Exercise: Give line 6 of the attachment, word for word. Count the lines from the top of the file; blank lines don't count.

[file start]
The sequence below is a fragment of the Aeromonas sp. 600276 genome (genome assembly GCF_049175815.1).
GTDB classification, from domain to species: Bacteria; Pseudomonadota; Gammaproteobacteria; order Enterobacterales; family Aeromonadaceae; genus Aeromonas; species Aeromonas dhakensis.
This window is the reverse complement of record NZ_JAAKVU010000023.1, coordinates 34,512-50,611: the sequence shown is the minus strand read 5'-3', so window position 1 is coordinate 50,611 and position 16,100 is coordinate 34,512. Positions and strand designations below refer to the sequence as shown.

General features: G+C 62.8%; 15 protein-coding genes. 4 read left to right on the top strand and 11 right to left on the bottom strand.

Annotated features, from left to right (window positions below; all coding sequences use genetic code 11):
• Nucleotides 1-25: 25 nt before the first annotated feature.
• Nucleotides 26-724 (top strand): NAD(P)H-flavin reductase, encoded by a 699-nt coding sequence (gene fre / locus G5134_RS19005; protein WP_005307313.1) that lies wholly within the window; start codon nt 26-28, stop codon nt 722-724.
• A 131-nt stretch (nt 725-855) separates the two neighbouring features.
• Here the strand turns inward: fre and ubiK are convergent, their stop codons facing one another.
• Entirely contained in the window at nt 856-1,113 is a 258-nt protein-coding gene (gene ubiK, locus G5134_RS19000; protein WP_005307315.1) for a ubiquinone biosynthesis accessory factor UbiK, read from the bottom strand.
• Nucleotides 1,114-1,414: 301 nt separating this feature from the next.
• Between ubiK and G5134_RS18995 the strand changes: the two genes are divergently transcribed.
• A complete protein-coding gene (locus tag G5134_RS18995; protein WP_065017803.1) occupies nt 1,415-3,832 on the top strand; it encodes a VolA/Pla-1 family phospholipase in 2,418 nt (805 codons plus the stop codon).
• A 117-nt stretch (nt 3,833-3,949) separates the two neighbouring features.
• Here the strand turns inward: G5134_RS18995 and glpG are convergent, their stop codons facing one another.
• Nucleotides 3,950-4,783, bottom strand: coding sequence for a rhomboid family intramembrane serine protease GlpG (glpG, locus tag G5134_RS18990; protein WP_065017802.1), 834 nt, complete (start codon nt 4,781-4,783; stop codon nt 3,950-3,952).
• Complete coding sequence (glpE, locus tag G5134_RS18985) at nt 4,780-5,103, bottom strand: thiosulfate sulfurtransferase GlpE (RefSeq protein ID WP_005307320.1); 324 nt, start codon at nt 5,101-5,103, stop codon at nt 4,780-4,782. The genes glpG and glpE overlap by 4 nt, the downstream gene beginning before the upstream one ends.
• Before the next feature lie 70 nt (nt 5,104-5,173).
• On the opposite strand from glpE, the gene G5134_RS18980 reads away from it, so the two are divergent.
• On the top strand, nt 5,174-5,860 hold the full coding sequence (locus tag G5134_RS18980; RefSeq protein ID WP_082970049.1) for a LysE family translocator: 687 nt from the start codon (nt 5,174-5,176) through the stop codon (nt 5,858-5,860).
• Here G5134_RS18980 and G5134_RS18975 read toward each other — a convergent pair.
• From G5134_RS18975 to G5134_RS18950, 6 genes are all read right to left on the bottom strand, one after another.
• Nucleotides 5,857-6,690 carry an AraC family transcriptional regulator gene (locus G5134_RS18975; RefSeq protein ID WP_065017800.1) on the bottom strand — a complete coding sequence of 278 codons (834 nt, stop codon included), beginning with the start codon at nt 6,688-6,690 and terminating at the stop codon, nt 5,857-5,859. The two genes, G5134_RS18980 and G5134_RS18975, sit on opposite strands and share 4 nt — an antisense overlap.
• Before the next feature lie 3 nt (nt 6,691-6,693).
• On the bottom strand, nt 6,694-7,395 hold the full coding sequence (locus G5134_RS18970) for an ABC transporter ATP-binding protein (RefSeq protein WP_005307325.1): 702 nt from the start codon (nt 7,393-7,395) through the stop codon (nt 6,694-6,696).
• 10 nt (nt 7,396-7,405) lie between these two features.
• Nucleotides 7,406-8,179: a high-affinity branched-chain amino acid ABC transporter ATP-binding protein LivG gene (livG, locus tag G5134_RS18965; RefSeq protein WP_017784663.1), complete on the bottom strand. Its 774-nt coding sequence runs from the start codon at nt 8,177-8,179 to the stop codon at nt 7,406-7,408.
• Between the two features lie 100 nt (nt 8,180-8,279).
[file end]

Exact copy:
• Nucleotides 1-25: 25 nt before the first annotated feature.